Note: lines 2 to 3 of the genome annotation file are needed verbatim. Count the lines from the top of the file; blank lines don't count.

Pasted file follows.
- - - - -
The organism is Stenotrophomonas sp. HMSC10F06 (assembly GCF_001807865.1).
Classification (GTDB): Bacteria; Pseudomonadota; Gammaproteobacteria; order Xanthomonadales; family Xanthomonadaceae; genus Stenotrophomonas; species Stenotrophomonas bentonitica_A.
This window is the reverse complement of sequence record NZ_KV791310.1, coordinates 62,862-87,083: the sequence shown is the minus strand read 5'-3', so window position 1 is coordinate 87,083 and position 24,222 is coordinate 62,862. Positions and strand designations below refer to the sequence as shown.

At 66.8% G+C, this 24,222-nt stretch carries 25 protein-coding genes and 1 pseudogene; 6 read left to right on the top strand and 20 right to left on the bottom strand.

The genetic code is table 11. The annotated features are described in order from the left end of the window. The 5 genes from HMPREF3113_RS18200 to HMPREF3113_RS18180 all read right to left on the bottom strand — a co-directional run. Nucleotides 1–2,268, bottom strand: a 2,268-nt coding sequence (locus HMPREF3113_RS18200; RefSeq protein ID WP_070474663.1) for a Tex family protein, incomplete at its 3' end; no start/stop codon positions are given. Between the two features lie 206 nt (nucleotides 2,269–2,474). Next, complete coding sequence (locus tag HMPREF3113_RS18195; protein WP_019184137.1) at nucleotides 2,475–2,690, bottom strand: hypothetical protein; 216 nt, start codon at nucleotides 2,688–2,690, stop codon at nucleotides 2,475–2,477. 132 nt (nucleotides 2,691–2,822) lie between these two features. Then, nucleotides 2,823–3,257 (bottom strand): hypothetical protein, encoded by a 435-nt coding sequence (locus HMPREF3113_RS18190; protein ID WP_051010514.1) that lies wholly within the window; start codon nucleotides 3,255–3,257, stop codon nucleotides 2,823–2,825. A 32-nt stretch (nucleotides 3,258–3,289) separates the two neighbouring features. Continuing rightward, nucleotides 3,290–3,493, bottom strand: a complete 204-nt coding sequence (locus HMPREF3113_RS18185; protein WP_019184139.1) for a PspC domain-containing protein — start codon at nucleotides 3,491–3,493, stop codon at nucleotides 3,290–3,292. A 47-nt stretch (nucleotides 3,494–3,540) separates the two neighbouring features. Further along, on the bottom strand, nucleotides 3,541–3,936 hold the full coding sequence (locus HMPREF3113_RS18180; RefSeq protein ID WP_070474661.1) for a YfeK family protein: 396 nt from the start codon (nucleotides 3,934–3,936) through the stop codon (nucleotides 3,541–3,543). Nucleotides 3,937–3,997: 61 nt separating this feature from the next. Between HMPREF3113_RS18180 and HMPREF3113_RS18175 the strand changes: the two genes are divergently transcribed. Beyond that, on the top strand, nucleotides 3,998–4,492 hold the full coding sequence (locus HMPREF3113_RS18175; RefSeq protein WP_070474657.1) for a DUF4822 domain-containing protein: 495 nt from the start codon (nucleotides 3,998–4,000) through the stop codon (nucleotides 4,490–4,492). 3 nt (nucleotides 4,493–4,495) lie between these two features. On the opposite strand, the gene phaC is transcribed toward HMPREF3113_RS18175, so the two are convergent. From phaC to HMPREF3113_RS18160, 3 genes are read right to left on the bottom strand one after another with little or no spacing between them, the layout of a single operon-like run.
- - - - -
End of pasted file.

Classification (GTDB): Bacteria; Pseudomonadota; Gammaproteobacteria; order Xanthomonadales; family Xanthomonadaceae; genus Stenotrophomonas; species Stenotrophomonas bentonitica_A.
This window is the reverse complement of sequence record NZ_KV791310.1, coordinates 62,862-87,083: the sequence shown is the minus strand read 5'-3', so window position 1 is coordinate 87,083 and position 24,222 is coordinate 62,862. Positions and strand designations below refer to the sequence as shown.